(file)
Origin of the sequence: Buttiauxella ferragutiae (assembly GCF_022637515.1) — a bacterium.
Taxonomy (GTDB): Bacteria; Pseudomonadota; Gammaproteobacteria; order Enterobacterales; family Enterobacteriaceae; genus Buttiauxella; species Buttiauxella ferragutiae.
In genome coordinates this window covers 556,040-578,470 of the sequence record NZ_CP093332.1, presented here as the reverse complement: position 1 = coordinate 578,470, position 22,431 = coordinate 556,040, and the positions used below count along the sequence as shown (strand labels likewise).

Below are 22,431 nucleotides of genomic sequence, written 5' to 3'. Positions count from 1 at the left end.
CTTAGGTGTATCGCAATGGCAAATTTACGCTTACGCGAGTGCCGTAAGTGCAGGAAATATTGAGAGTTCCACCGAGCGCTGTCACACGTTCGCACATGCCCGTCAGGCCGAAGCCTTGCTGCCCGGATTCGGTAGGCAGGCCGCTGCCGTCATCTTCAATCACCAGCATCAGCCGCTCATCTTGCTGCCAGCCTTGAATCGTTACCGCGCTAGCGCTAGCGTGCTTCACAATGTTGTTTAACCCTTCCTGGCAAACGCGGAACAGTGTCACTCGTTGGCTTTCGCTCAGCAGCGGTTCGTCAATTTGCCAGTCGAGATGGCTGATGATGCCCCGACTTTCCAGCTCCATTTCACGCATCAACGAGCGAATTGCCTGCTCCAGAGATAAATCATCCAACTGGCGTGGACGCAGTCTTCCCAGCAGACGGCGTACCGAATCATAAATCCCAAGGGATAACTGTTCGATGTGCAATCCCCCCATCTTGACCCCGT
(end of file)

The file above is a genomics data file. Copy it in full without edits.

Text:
Origin of the sequence: Buttiauxella ferragutiae (assembly GCF_022637515.1) — a bacterium.
Taxonomy (GTDB): Bacteria; Pseudomonadota; Gammaproteobacteria; order Enterobacterales; family Enterobacteriaceae; genus Buttiauxella; species Buttiauxella ferragutiae.
In genome coordinates this window covers 556,040-578,470 of the sequence record NZ_CP093332.1, presented here as the reverse complement: position 1 = coordinate 578,470, position 22,431 = coordinate 556,040, and the positions used below count along the sequence as shown (strand labels likewise).

Below are 22,431 nucleotides of genomic sequence, written 5' to 3'. Positions count from 1 at the left end.
CTTAGGTGTATCGCAATGGCAAATTTACGCTTACGCGAGTGCCGTAAGTGCAGGAAATATTGAGAGTTCCACCGAGCGCTGTCACACGTTCGCACATGCCCGTCAGGCCGAAGCCTTGCTGCCCGGATTCGGTAGGCAGGCCGCTGCCGTCATCTTCAATCACCAGCATCAGCCGCTCATCTTGCTGCCAGCCTTGAATCGTTACCGCGCTAGCGCTAGCGTGCTTCACAATGTTGTTTAACCCTTCCTGGCAAACGCGGAACAGTGTCACTCGTTGGCTTTCGCTCAGCAGCGGTTCGTCAATTTGCCAGTCGAGATGGCTGATGATGCCCCGACTTTCCAGCTCCATTTCACGCATCAACGAGCGAATTGCCTGCTCCAGAGATAAATCATCCAACTGGCGTGGACGCAGTCTTCCCAGCAGACGGCGTACCGAATCATAAATCCCAAGGGATAACTGTTCGATGTGCAATCCCCCCATCTTGACCCCGT